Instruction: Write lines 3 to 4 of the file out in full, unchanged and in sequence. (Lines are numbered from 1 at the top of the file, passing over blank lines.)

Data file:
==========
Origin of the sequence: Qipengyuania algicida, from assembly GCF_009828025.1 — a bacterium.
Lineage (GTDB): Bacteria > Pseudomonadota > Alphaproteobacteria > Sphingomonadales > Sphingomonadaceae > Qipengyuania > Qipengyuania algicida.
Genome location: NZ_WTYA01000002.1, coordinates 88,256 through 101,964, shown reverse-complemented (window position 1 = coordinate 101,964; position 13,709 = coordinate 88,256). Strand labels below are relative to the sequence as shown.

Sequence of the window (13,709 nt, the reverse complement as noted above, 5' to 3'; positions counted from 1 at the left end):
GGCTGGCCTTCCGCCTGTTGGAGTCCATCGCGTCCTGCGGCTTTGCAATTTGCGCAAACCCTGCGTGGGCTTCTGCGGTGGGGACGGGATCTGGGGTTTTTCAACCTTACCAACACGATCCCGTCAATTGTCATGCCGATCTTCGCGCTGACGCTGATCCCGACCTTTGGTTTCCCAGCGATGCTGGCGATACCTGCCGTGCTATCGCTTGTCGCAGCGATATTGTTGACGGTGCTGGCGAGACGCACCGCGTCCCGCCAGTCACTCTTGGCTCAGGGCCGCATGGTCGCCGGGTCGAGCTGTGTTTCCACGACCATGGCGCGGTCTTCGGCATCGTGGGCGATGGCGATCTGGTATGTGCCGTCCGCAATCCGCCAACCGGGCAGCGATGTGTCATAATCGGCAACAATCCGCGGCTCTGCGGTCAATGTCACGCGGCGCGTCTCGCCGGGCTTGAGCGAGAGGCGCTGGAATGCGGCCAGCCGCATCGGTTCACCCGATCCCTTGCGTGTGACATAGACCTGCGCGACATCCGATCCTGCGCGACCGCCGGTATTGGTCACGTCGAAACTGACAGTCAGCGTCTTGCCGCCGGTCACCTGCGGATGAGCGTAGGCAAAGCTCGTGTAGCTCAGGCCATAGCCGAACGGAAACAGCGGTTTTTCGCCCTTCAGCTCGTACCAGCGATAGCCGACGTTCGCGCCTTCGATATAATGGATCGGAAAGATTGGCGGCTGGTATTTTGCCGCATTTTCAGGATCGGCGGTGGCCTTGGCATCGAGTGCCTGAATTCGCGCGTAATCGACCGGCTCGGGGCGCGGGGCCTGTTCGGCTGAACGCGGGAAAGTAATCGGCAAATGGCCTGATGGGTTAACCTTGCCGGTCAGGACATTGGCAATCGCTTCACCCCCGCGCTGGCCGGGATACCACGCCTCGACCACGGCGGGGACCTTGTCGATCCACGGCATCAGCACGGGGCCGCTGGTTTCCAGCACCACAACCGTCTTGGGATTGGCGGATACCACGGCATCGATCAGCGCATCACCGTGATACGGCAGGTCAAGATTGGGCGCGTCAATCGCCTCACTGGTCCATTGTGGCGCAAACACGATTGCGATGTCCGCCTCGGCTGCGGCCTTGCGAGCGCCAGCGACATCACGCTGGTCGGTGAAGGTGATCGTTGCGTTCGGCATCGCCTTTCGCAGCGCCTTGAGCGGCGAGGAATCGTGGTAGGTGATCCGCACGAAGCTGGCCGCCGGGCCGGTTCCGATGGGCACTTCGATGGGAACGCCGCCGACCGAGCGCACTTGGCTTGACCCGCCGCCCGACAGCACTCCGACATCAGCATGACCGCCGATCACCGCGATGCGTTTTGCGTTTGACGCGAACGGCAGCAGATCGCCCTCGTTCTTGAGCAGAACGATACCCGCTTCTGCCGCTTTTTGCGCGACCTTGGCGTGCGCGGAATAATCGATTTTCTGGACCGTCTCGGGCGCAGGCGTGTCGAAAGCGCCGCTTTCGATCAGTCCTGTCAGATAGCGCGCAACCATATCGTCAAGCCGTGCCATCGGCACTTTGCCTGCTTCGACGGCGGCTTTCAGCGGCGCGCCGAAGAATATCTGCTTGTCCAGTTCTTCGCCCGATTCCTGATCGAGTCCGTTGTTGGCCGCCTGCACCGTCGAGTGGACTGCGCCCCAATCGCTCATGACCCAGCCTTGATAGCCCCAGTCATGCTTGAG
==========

Genome location: NZ_WTYA01000002.1, coordinates 88,256 through 101,964, shown reverse-complemented (window position 1 = coordinate 101,964; position 13,709 = coordinate 88,256). Strand labels below are relative to the sequence as shown.

Sequence of the window (13,709 nt, the reverse complement as noted above, 5' to 3'; positions counted from 1 at the left end):